Christian Social Ethics
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This paper examines the Personal Responsibility and Work Opportunity Act of 1996 in the light of Christian principles and finds that it fails to live up to Christian values.
From the Paper:"The Personal Responsibility and Work Opportunity Act of is not entirely consistent with Christian social ethics. As Thompson points out, the reformers of our original welfare system had a variety of motives and objectives, many of which had nothing to do with the well-being of welfare recipients. Although the premise that "Welfare should be a second chance, not a way of life" is laudable, the Act encumbered poor people with time limits and other restrictions that they must meet or else lose their benefits."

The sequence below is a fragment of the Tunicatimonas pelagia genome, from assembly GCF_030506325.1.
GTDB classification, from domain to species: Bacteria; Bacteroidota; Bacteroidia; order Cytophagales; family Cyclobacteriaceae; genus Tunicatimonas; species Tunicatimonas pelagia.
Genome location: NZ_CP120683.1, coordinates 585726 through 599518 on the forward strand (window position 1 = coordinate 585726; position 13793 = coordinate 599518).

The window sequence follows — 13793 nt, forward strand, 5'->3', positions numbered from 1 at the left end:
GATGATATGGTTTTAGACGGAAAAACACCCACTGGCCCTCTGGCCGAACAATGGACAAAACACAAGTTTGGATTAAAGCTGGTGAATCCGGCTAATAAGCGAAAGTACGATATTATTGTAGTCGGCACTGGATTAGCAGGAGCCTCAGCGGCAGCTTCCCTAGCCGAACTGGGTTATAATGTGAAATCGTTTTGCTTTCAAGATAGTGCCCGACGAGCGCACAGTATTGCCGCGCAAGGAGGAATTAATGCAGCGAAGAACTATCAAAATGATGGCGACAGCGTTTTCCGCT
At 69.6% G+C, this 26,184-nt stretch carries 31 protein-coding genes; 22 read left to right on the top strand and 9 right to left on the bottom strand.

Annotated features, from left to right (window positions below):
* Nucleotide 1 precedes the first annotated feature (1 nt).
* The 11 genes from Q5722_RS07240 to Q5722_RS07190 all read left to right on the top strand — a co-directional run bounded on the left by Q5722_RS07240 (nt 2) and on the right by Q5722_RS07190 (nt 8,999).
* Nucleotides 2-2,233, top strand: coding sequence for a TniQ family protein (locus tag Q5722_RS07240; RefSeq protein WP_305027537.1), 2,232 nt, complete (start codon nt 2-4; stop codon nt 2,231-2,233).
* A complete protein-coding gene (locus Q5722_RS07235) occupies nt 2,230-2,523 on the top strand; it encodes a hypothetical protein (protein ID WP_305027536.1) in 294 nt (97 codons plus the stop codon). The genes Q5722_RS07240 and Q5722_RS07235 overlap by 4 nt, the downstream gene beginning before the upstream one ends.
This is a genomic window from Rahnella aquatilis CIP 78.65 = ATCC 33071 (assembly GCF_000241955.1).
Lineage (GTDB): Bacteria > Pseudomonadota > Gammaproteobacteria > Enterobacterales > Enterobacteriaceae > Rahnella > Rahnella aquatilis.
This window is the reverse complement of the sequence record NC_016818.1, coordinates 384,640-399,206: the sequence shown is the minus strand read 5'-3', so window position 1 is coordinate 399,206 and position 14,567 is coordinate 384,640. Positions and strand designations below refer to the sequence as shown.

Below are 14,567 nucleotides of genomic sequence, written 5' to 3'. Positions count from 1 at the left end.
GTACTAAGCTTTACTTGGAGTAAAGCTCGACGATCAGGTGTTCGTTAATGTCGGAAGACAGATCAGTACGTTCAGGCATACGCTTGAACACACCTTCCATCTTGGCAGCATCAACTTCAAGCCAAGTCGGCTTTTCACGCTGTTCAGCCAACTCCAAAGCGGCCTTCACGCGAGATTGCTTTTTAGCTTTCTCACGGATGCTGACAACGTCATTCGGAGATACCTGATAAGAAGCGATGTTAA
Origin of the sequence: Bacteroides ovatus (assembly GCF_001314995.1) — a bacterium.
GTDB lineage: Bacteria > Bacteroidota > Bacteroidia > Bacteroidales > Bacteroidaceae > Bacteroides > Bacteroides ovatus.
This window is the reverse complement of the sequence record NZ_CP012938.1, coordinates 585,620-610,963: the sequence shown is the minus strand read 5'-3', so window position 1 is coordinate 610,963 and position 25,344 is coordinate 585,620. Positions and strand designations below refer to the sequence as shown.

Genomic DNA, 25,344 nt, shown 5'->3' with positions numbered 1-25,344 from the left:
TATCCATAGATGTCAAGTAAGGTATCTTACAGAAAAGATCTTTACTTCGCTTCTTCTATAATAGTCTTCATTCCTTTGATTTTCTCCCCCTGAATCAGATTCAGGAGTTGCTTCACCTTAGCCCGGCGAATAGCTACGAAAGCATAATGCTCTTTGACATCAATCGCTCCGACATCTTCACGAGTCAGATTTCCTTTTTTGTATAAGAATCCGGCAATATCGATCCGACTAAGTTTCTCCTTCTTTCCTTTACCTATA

Cite this Analytical Essay:
Christian Social Ethics (2008, December 01) Retrieved March 30, 2020, from https://www.academon.com/analytical-essay/christian-social-ethics-124838/
"Christian Social Ethics" 01 December 2008. Web. 30 March. 2020. <https://www.academon.com/analytical-essay/christian-social-ethics-124838/>